Introduction: Networld War (02:11)
Niall Ferguson briefly reviews the first two episodes. Foreign forces intent on division attack our networks. Ferguson questions susceptibility, a war against Chinese networks, and why it takes a network to defeat a network.
Decentralized Network (04:26)
After 9/11, the Bush Administration wages military campaigns in Afghanistan and Iraq. Gen. Stanley McChrystal discusses recognizing terrorist organization infrastructure as a network and command response.
Terrorist Network (05:25)
Al-Qaeda remnants form ISIS. U.S. focus on cyber warfare ignores information war. Al-Qaeda utilizes social media to spread radical Islam; Samir Khan makes jihad relevant to the next generation. Khuram Zaman examines ISIS propaganda.
Vulnerability of Networks (06:09)
In 2016, hackers use social media to influence politics. Twin Falls, ID becomes a center of orchestrated fake news; it results in community division.
Russian Disinformation (09:07)
Russian hackers mimic facets of American society and disseminate fake news and extreme views through social media, contributing to discontent. Ferguson discusses Cold War propaganda and information warfare. Steve Bannon runs a targeted campaign for Donald Trump.
Big Tech Geopolitics (05:55)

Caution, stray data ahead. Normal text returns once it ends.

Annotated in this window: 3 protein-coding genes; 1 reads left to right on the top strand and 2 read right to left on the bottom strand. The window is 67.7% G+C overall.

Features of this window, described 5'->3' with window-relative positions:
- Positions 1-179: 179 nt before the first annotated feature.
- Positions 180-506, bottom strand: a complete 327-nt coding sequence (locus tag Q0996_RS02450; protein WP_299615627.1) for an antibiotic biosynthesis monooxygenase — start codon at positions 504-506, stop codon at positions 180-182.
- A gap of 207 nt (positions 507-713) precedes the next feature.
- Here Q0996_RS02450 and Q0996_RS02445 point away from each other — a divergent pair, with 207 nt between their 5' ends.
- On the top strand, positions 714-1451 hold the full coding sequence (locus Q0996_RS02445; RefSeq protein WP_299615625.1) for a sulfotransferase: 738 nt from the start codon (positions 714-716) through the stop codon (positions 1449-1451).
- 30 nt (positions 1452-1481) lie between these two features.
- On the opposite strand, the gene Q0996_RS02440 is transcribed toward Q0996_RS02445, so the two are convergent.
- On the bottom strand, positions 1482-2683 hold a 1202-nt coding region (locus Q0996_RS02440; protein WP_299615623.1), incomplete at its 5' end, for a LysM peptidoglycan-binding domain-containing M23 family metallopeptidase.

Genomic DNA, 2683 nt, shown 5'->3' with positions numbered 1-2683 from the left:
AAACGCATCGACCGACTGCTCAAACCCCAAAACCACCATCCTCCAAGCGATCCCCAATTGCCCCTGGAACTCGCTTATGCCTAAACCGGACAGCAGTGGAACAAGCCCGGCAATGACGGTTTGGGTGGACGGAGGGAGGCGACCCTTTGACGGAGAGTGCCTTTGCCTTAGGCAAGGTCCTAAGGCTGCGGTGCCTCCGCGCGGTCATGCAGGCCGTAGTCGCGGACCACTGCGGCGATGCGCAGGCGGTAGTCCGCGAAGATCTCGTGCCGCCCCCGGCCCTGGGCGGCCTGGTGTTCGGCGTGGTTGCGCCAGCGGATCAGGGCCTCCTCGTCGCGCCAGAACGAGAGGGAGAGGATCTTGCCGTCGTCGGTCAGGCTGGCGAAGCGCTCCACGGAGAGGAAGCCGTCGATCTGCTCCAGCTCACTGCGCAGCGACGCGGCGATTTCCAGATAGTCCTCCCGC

Silicon Valley is pitted against tech giants in China—FANG vs BAT. Ke Jei's loss to AlphaGo spurs Chinese investment in artificial intelligence development.
Network Platform Growth (06:50)
In 2018, China accounts for 48% of AI venture funding. The government's relationship with network platforms is different than in the West; the Politburo's priority is to address political protest. Sina Weibo is China's most popular social media platform.
Chinese Social Credit System (03:48)
A phone app identifies debt defaulters within 500 meters. Experts discuss credit ratings, infractions, and punishments.
The telecommunications company employs 180,000 and has operations in 180 countries; it is a world leader in AI and 5G. Joe Kelly discusses the transportation management system.
New Cold War? (05:33)
The U.S. is in a network platform competition with China. Heavy regulation will hinder Facebook's competitive abilities. Strive Masiyiwa discusses African internet structure. Ferguson reviews the main topics discussed in this film.
Credits: Networld War (00:31)
Credits: Networld War
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